This Mother’s Day, I’ve decided to rest. I got the idea from my feline. She slept in the sun last week, oblivious to the activity around her.  Wouldn’t it be lovely to rest without a care? To do nothing, without guilt?

Don’t know that I can.

Unless I’m productive it’s not a good day. Even my reading a book, or a friendly phone call, seems like an accomplishment. God knows this about me. He’s given numerous scripture on my need for rest on multiple levels.

Sabbath Rest, rest from labor, resting in the Lord, rest for our souls, rest for the weary, entering God’s rest….

“This is what the Lord says … ‘ask where the good way is, and walk in it, and you will find rest for your souls. But you said, ‘We will not walk in it.’” (Jeremiah 6:16)

Hello, Karen? Which part of rest don’t you understand?

Remember the child’s game, Mother May I? I’m told to do something by the leader, but first I must ask permission or I’m out of the game. The Lord’s Word tells me to rest. But unlike the game, I don’t have to say, “Father May I?” before proceeding.

God has given me permission. He invites me to enter His rest. He commands me to rest.  

It’s time I believe God’s Word and permit myself to rest.

Not only this Mother’s Day, but each Sunday as well.

Need Permission?

This Mother’s Day weekend, give yourself permission.…to relax and enjoy being alive.

“My heart is not proud, Lord,
my eyes are not haughty;
I do not concern myself with great matters
or things too wonderful for me.
 But I have calmed and quieted myself,
I am like a weaned child with its mother;
like a weaned child I am content.” (Psalm 131:1-2)

Thought for the day:

The quickest way for a parent to get a child’s attention is to sit down and look comfortable.” ~Lane Olinghouse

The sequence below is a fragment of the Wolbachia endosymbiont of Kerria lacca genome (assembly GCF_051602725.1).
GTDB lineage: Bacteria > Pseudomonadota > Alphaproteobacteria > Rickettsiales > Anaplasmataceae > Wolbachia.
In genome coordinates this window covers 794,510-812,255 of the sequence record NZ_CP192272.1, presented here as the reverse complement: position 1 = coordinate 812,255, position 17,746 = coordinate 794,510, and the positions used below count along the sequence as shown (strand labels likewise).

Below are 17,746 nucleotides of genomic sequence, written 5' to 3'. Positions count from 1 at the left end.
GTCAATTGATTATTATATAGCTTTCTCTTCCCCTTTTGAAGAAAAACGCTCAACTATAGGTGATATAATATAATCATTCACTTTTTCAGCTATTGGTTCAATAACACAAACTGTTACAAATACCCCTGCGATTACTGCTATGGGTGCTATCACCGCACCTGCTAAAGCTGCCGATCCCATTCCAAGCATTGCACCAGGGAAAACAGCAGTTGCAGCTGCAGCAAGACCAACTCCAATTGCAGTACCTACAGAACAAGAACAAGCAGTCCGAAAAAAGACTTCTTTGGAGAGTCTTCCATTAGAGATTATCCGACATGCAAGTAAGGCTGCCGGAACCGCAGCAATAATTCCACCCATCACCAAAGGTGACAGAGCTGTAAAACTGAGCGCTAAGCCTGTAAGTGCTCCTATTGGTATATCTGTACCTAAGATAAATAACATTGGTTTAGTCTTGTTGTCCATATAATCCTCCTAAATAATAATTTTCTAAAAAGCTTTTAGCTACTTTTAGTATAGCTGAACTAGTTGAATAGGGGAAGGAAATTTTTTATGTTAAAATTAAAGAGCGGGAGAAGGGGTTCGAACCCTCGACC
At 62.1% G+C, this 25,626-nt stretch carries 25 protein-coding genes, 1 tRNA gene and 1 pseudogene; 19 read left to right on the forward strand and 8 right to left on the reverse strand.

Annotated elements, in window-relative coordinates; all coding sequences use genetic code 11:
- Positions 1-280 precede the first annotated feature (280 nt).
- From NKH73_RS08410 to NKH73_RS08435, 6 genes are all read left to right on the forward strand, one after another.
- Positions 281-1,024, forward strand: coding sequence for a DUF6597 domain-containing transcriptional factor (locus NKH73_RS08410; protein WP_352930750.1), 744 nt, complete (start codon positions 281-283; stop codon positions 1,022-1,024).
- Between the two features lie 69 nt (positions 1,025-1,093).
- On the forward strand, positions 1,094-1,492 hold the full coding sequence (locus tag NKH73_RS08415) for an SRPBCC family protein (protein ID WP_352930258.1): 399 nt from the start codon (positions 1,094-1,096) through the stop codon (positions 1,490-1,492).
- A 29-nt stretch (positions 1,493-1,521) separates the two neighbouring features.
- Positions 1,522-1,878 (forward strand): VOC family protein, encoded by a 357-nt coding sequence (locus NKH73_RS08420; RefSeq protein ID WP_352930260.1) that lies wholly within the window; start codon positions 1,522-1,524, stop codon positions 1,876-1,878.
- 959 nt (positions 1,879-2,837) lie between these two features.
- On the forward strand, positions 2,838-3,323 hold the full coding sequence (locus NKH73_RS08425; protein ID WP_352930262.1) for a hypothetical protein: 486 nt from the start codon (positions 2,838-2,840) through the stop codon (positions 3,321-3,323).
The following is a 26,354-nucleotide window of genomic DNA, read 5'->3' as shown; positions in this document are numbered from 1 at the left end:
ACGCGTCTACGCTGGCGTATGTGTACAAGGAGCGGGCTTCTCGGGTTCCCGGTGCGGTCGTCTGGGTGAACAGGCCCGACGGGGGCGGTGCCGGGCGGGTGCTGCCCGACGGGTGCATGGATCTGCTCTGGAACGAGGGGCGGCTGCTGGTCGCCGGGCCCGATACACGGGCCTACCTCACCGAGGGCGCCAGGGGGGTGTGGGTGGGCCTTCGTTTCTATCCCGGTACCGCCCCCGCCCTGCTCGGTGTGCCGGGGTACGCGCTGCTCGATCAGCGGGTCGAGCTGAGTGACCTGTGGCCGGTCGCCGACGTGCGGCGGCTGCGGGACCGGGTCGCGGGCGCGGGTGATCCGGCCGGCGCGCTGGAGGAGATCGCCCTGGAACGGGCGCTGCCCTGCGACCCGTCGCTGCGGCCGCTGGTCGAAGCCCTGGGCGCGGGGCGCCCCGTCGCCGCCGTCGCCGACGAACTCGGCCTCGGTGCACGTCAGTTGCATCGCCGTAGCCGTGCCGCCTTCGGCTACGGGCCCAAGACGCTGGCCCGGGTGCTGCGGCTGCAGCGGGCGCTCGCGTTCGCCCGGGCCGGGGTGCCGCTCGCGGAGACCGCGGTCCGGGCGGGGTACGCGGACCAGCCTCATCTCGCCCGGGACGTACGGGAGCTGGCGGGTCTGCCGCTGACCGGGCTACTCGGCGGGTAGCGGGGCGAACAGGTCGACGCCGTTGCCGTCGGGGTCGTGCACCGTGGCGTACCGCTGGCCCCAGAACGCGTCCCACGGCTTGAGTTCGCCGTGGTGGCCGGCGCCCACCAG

Mother May I?

“What do you want for Mother’s Day?”

In my household that means, “Do you want to eat out?” “Shall we buy you something?”

Too many people dine out that day. I’d rather not wait for a table. And I feel bad for moms who work as a waitress on Mother’s Day.

And nothing compares to the gifts my children made for me during their childhood years. My office is a museum of their arts and crafts. A hand-painted picture frame, a pencil holder made from a clay pot, a laminated card decorated with torn, colored construction paper.

Now, an act of service is my love language. Last year, my husband and teenage son spread shredded cedar in my flower beds. I was a happy mom! If my son chose to clean his closet, that could count as three Mother’s Day gifts. Dream on.

This Mother’s Day, I’ve decided to rest. I got the idea from my feline. She slept in the sun last week, oblivious to the activity around her.  Wouldn’t it be lovely to rest without a care? To do nothing, without guilt?

Don’t know that I can.

Unless I’m productive it’s not a good day. Even my reading a book, or a friendly phone call, seems like an accomplishment. God knows this about me. He’s given numerous scripture on my need for rest on multiple levels.

Sabbath Rest, rest from labor, resting in the Lord, rest for our souls, rest for the weary, entering God’s rest….

“This is what the Lord says … ‘ask where the good way is, and walk in it, and you will find rest for your souls. But you said, ‘We will not walk in it.’” (Jeremiah 6:16)

Hello, Karen? Which part of rest don’t you understand?

Remember the child’s game, Mother May I? I’m told to do something by the leader, but first I must ask permission or I’m out of the game. The Lord’s Word tells me to rest. But unlike the game, I don’t have to say, “Father May I?” before proceeding.

God has given me permission. He invites me to enter His rest. He commands me to rest.  

It’s time I believe God’s Word and permit myself to rest.

Not only this Mother’s Day, but each Sunday as well.